For example, in the engineering and construction sector, the average processing cost of a purchase order is $1,226. Automated purchase order systems solve this problem by eliminating tedious and repetitive tasks, allowing procurement agents to focus on other work.

Higher levels of productivity - Manual purchase order systems also introduce wastage along the supply chain. The risk of human error, for one, can mean spending more time cleaning up messes with change orders, which, in turn, results in time and money wasted. Software fixes this problem with accurate data entry and automated sending of POs to suppliers.

Lower risk of fraud - Procurement fraud is a problem that costs government agencies and institutions hundreds of millions of dollars each year. In the UK, the country's National Health Service lost more than $300 million in 20152016 to procurement and contracting fraud.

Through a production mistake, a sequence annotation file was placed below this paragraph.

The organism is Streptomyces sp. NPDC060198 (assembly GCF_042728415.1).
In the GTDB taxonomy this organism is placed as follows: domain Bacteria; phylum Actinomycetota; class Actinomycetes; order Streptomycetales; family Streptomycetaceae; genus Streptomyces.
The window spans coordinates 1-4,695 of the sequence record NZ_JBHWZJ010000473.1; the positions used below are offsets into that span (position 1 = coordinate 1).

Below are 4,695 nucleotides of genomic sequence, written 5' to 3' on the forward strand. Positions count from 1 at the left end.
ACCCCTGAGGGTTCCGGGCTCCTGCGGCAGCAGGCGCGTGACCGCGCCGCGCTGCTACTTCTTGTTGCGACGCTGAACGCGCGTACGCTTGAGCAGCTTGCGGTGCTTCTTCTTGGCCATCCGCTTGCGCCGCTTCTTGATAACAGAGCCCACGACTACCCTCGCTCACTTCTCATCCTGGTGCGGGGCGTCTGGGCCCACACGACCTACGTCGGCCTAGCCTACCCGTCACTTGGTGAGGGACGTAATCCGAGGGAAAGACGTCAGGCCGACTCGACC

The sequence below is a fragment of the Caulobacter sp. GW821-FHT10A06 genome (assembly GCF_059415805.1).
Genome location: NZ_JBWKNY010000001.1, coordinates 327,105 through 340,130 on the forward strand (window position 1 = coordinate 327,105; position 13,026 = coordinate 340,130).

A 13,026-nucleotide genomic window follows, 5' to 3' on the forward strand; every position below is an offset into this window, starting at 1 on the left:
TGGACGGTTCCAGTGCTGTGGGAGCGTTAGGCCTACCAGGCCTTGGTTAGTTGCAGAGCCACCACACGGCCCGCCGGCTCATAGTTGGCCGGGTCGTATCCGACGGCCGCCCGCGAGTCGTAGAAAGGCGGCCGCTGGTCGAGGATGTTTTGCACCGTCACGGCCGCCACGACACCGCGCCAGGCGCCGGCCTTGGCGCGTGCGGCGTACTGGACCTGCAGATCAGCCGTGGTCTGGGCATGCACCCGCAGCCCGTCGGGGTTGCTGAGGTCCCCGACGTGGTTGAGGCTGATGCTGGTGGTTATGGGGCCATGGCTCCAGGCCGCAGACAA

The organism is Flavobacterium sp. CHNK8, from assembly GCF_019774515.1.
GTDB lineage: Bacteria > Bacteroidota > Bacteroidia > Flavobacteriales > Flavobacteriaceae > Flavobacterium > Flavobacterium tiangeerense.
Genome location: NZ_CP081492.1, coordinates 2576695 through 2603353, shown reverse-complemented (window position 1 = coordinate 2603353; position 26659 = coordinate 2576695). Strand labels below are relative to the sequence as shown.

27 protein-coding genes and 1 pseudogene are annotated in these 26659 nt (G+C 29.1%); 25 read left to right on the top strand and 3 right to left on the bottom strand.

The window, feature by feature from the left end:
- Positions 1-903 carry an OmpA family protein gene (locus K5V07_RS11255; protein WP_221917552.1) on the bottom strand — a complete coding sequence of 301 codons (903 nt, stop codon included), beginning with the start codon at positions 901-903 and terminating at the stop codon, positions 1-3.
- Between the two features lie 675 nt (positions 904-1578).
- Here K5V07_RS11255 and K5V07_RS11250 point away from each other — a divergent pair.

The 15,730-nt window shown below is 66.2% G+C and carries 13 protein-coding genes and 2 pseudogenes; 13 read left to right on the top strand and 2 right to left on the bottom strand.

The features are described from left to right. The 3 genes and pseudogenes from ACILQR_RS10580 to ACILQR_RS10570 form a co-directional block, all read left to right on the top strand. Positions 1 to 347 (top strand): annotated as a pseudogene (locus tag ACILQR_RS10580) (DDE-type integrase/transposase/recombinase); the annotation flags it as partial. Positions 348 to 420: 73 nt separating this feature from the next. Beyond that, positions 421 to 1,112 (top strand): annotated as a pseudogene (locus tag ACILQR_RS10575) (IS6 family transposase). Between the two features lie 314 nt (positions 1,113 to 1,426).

For businesses, the risk of fraud stems from weaknesses in purchasing controls, which can introduce cash leakage and billing schemes that let unscrupulous individuals siphon cash out over extended periods of time. A secure purchase order system plugs these weaknesses by tracking suspicious activity, such as sudden increases in purchases, POs with vague descriptions of items, or POs written out to new vendors with little to no background information.

Granular visibility - While paper-based purchasing systems leave a trail of forms and documents that procurement teams can follow, going through these files will naturally take time. This means that businesses with manual purchase order processes often have limited visibility of their company spend.



With automated purchase order systems, procurement teams can drill down to the line item level of their POs. This allows businesses to detect trends in spending and plan budgets more efficiently while increasing the accuracy of the purchasing process.